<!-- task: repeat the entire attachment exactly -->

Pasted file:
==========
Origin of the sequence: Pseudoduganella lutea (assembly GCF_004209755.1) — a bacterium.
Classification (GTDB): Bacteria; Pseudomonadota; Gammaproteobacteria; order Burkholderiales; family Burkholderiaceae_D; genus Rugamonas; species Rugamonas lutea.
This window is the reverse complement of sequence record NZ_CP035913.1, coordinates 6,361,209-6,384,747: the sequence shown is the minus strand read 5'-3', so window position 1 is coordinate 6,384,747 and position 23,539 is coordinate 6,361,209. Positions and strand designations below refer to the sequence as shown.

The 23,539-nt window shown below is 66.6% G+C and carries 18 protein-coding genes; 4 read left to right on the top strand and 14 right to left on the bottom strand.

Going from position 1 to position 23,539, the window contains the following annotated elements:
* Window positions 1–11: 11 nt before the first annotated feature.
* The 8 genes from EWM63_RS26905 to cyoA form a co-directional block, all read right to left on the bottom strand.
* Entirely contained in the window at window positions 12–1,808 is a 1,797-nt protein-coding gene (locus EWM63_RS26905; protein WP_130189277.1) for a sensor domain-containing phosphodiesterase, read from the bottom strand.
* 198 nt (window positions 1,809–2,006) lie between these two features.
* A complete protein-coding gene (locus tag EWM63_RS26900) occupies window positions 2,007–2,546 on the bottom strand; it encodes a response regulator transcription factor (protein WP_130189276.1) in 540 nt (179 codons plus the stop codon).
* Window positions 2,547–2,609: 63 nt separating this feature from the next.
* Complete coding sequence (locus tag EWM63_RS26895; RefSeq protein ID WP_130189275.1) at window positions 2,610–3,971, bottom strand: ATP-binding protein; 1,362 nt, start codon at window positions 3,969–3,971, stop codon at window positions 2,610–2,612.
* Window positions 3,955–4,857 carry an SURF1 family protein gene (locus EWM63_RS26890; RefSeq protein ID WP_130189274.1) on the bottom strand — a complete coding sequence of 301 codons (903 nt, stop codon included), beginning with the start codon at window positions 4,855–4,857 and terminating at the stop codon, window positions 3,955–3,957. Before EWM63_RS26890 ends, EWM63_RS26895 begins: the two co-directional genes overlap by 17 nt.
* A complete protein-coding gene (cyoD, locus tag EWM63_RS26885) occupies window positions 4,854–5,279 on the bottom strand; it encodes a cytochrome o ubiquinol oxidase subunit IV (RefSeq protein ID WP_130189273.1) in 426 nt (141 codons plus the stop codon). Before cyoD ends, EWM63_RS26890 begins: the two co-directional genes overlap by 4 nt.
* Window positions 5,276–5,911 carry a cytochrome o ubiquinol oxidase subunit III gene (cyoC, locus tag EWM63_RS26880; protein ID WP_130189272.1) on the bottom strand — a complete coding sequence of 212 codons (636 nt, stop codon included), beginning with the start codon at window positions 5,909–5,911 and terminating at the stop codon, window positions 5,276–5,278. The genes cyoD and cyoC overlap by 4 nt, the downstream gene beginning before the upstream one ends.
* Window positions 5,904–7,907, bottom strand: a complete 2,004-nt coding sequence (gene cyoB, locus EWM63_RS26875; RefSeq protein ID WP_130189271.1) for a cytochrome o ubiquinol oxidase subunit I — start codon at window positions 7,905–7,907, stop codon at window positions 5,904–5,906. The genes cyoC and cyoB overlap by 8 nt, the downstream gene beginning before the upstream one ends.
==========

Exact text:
Origin of the sequence: Pseudoduganella lutea (assembly GCF_004209755.1) — a bacterium.
Classification (GTDB): Bacteria; Pseudomonadota; Gammaproteobacteria; order Burkholderiales; family Burkholderiaceae_D; genus Rugamonas; species Rugamonas lutea.
This window is the reverse complement of sequence record NZ_CP035913.1, coordinates 6,361,209-6,384,747: the sequence shown is the minus strand read 5'-3', so window position 1 is coordinate 6,384,747 and position 23,539 is coordinate 6,361,209. Positions and strand designations below refer to the sequence as shown.

The 23,539-nt window shown below is 66.6% G+C and carries 18 protein-coding genes; 4 read left to right on the top strand and 14 right to left on the bottom strand.

Going from position 1 to position 23,539, the window contains the following annotated elements:
* Window positions 1–11: 11 nt before the first annotated feature.
* The 8 genes from EWM63_RS26905 to cyoA form a co-directional block, all read right to left on the bottom strand.
* Entirely contained in the window at window positions 12–1,808 is a 1,797-nt protein-coding gene (locus EWM63_RS26905; protein WP_130189277.1) for a sensor domain-containing phosphodiesterase, read from the bottom strand.
* 198 nt (window positions 1,809–2,006) lie between these two features.
* A complete protein-coding gene (locus tag EWM63_RS26900) occupies window positions 2,007–2,546 on the bottom strand; it encodes a response regulator transcription factor (protein WP_130189276.1) in 540 nt (179 codons plus the stop codon).
* Window positions 2,547–2,609: 63 nt separating this feature from the next.
* Complete coding sequence (locus tag EWM63_RS26895; RefSeq protein ID WP_130189275.1) at window positions 2,610–3,971, bottom strand: ATP-binding protein; 1,362 nt, start codon at window positions 3,969–3,971, stop codon at window positions 2,610–2,612.
* Window positions 3,955–4,857 carry an SURF1 family protein gene (locus EWM63_RS26890; RefSeq protein ID WP_130189274.1) on the bottom strand — a complete coding sequence of 301 codons (903 nt, stop codon included), beginning with the start codon at window positions 4,855–4,857 and terminating at the stop codon, window positions 3,955–3,957. Before EWM63_RS26890 ends, EWM63_RS26895 begins: the two co-directional genes overlap by 17 nt.
* A complete protein-coding gene (cyoD, locus tag EWM63_RS26885) occupies window positions 4,854–5,279 on the bottom strand; it encodes a cytochrome o ubiquinol oxidase subunit IV (RefSeq protein ID WP_130189273.1) in 426 nt (141 codons plus the stop codon). Before cyoD ends, EWM63_RS26890 begins: the two co-directional genes overlap by 4 nt.
* Window positions 5,276–5,911 carry a cytochrome o ubiquinol oxidase subunit III gene (cyoC, locus tag EWM63_RS26880; protein ID WP_130189272.1) on the bottom strand — a complete coding sequence of 212 codons (636 nt, stop codon included), beginning with the start codon at window positions 5,909–5,911 and terminating at the stop codon, window positions 5,276–5,278. The genes cyoD and cyoC overlap by 4 nt, the downstream gene beginning before the upstream one ends.
* Window positions 5,904–7,907, bottom strand: a complete 2,004-nt coding sequence (gene cyoB, locus EWM63_RS26875; RefSeq protein ID WP_130189271.1) for a cytochrome o ubiquinol oxidase subunit I — start codon at window positions 7,905–7,907, stop codon at window positions 5,904–5,906. The genes cyoC and cyoB overlap by 8 nt, the downstream gene beginning before the upstream one ends.